I got up around 3 a.m. because I just couldn’t go back to sleep knowing I had to be up at 3:50. I washed up and wandered around in my temple clothes. At 3:49 I could hear the beating of the gourd and a procession of monastic voices floating out of the darkness. It was spooky.

Everyone else in the temple stay woke up, and the wranglers took us to the Buddha room, where we went through the prayers. Basically it was like bringing a newbie to a Catholic mass.

“Oh, I’m up? Now I’m down. Now I bow. I’m up again. Down. Bow… no down again.”

We finished, bowed to the Buddha one more time and left to another building. In this one, we had to do our dreaded 108 bows. Seong Eun, the intern who has been the interpreter, was also doing the temple experience with me, and she explained a little of the reasons for the 108 bows. Each bow is to remind people of certain tenets of Buddhism. Basically, be excellent to each other. I was given an English version of what each bow stood for. Even with the handy list I lost count quickly. These were full stand up, get on the floor and prostrate, stand up again bows.

Great exercise.

Individual drops of sweat were making spots on my mat by bow 70. When we finished, we meditated for a good ten to twenty minutes. Then we had a thirty minute break before Baru, the Buddhist eating ritual. Seong Eun and I both felt like we had rubber legs. We could barely walk, and using stairs was a new experience.

The Baru I found cool. I had learned about this years ago, but I had never actually done it. We get four bowls stacked inside each other with various cloths for cleaning and wrapping. There are a lot of steps in this ritual. I think half the time is spent cleaning and re-cleaning each bowl. But I liked the food.

After going through the eating and cleaning ritual we had to untie the bowls we had just tied and wash them for real in stainless steel sinks. After all that, I think we were pretty much finished. I did a little part about my impressions for the camera, along with a few walking shots, and we were done.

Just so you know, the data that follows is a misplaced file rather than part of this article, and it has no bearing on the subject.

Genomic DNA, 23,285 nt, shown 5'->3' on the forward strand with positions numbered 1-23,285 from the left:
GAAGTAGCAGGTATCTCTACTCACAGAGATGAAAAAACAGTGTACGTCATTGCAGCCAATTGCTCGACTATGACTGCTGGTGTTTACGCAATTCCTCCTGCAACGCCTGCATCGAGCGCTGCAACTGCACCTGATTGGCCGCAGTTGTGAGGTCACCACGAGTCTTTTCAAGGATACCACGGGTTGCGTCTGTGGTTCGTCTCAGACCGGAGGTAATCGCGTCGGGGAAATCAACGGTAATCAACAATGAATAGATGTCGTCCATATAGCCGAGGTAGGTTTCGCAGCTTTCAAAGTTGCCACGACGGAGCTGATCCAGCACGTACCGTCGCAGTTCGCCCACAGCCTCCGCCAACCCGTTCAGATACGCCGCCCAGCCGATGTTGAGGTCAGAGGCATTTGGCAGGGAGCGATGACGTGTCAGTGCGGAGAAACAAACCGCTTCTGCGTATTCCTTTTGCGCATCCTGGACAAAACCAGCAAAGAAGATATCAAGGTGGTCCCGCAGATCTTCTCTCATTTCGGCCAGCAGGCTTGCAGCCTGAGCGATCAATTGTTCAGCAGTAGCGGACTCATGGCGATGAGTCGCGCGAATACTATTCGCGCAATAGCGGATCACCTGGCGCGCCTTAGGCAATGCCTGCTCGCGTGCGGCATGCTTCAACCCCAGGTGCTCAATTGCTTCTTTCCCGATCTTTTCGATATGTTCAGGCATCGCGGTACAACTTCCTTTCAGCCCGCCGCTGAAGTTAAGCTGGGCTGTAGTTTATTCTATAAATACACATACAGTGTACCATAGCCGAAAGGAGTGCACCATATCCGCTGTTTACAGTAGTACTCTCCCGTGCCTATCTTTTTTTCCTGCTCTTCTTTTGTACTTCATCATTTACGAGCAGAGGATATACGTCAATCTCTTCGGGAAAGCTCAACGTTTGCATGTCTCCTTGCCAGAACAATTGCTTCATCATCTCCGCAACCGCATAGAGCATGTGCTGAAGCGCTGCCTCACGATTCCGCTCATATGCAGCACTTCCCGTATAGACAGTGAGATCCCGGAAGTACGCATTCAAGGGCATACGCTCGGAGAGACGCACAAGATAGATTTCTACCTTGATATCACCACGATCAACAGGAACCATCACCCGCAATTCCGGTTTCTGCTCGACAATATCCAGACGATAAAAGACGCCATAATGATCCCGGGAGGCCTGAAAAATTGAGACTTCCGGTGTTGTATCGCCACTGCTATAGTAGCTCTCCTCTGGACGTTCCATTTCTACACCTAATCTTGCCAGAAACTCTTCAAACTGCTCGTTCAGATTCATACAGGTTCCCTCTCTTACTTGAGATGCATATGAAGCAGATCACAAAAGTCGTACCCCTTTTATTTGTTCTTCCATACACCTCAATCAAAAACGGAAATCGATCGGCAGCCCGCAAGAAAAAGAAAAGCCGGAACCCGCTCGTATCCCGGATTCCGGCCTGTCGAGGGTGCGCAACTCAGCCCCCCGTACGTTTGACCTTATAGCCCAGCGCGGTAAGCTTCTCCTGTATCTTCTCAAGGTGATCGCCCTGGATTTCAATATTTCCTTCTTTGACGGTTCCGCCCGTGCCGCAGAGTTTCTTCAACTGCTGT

We went to a place to get breakfast breakfast. A group of restaurants outside the complex specialized in sanchae, mountain vegetables. I got a sanchae bibimbap, and it had a runny egg just like I like it. And the banchan was all good. They even had myongi, that leaf from Ulleungdo that I like so much.

Next was a long drive to the home of cherished tragic author Lee Hyo Seok. It was a good couple hours of museum shots. We had lunch of buckwheat noodles and headed to Yong Pyong Resort for some recreational scenes.

At Yong Pyong two of the crew members and I rode ATVs. I had never ridden one. My mom always said they were dangerous. And after my first run around, I could see why. We went up the mountain from where they rented the ATVs to where the camera crew was. From there, we did a lot of stunt driving for the cameras. I swore I came within six inches of the ground hovering camera in one pass.

After all that, the last shot was me coming in behind the other two and stopping in front of the camera, turning off the ATV and talking to the camera. It took a few takes to get all that down right. On the final take, I went around to get my place in line with the others. As I sped up, I saw a narrow but deep ditch that was camouflaged by grass. I couldn’t stop in time. The front of the ATV slammed into the edge of the ditch, and I almost went flying off the vehicle. The handlebars caught me–in the stomach. So I got bruised up all over. But I just went ahead and did the scene, and it was a wrap.

Next was the mountain coaster. It’s an update of the summer mountain sled ride I knew as a kid. But instead of a concave concrete track, they were nice and secure on a monorail. You couldn’t flip over in these. But believe me, I tried. I went down fast and found that even though the coaster was secured on the track, I may not be as secured in the coaster as I’d like. We did three shots of the coaster, and it was a lot of fun.

The final scene was to highlight gudul, a type of ondol, or under-the-floor heating. We went to a little village that specialized in it, with displays of different types. We did a scene with the village chief and then I helped lay down some mud and bricks for a furnace.

After cleaning up was the dinner scene. Great food. Todok, country doenjang and very herby jeon.

I was designated to sleep in a special hut meant to demonstrate the gudul system. They had already heated it that morning. But they wanted a scene of me with the chief stoking the fire for the already heated floor. So I’m now sitting in a hut that is about sauna temperatures. I’ve opened the one tiny window, and the bugs are quite happy about that–not letting a little screen block their way.

We just have three main things to do tomorrow, and one of them is paragliding.

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